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Caroline St Jules

Georgiana, Duchess of Devonshire, and her best friend, Lady Elizabeth (Bess) Foster fell pregnant around the same time. It would’ve been a lovely coincidence if the babies didn’t share the same father, Georgiana’s husband William. Awkward. While Georgiana, as the legitimate spouse, was allowed to give birth to her second daughter Harriet in the comfort of her home, Bess was discreetly sent abroad. Her daughter Caroline Rosaline was born, a few days before Harriet, in an Italian hostel/brothel.

Bess wasn’t even allowed to raise her own daughter. Baby Caroline spent the first few weeks of her life with a poor family her parents didn’t know before being handed over to a respectable middle-class family. Years later, the ever persuasive Bess convinced the Comte St Jules to adopt her and give her his name.

Bess hoped to bring her daughter to England and raise her with Georgiana’s daughters, but the Duke had other ideas. He sent her to Paris, to be educated together with her other illegitimate step-sister Charlotte, who had been conceived shortly before the Duke’s marriage to Georgiana so that time at least he hadn’t, technically, committed adultery.

Bess eventually had her wish. Help came from the most unlikely of sources. Lady Spencer, Georgiana’s mother, had always despised Bess. But circumstances outside her control meant that, for once, Lady Spencer had to put her personal feelings aside. In 1790 Georgiana gave birth to her son Hart just outside Paris during the French Revolution. In her hurry to escape the country and bring her family to safety, Lady Spencer allowed the two illegitimate daughters of the Duke to go with her.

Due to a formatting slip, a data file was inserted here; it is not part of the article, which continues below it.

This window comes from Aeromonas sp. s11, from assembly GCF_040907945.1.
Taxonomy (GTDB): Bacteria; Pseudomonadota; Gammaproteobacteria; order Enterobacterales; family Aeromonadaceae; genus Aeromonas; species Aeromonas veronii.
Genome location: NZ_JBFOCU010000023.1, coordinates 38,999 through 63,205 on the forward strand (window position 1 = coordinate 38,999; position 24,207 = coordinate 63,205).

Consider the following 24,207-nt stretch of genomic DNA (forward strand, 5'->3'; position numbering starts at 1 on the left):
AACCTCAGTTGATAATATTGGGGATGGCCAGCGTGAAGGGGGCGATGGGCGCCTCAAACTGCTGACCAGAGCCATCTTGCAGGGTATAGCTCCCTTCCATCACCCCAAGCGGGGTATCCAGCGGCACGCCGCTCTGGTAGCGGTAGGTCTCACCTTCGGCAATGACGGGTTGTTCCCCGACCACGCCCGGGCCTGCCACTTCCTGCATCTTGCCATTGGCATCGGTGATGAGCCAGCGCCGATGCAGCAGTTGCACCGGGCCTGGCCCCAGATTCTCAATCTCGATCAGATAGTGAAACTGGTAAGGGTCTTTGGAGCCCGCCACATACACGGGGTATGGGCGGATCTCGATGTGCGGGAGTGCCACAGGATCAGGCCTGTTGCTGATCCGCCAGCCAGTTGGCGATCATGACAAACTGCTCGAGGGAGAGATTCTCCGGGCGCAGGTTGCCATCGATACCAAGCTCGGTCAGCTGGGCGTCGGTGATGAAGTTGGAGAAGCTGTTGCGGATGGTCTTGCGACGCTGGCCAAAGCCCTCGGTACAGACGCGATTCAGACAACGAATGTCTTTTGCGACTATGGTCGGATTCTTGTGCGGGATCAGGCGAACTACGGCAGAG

To be fair to Lady Spencer, she actually liked Caroline, whom she found to be very obedient. Georgiana’s friend Fanny Burney wasn’t so nice. She described the young girl as “fat and full of mincing little affections and airs.” Ouch! Her harsh judgement may have been influenced by her dislike for Bess. Mother and daughter were said to have similar personalities, which is probably why the young Caroline was her father’s favourite child.

Caroline’s illegitimacy and her unpopular mother didn’t prevent her from marrying well. The huge dowry of $30,000 bestowed on her by the Duke surely helped. So, on 17 May 1809, she married George Lamb, the son of Lady Melbourne and the younger brother of William Lamb, later Lord Melbourne. William had married Caroline Ponsonby, daughter of Georgiana’s sister Harriet.

To avoid confusion, the two Carolines were referred to as Caro William and Caro George. But while Caroline Posonby was very happy with her husband, Caroline St Jules’ marriage was a bitter mistake. The couple never had any children, and it was even rumoured that the marriage was never consummated.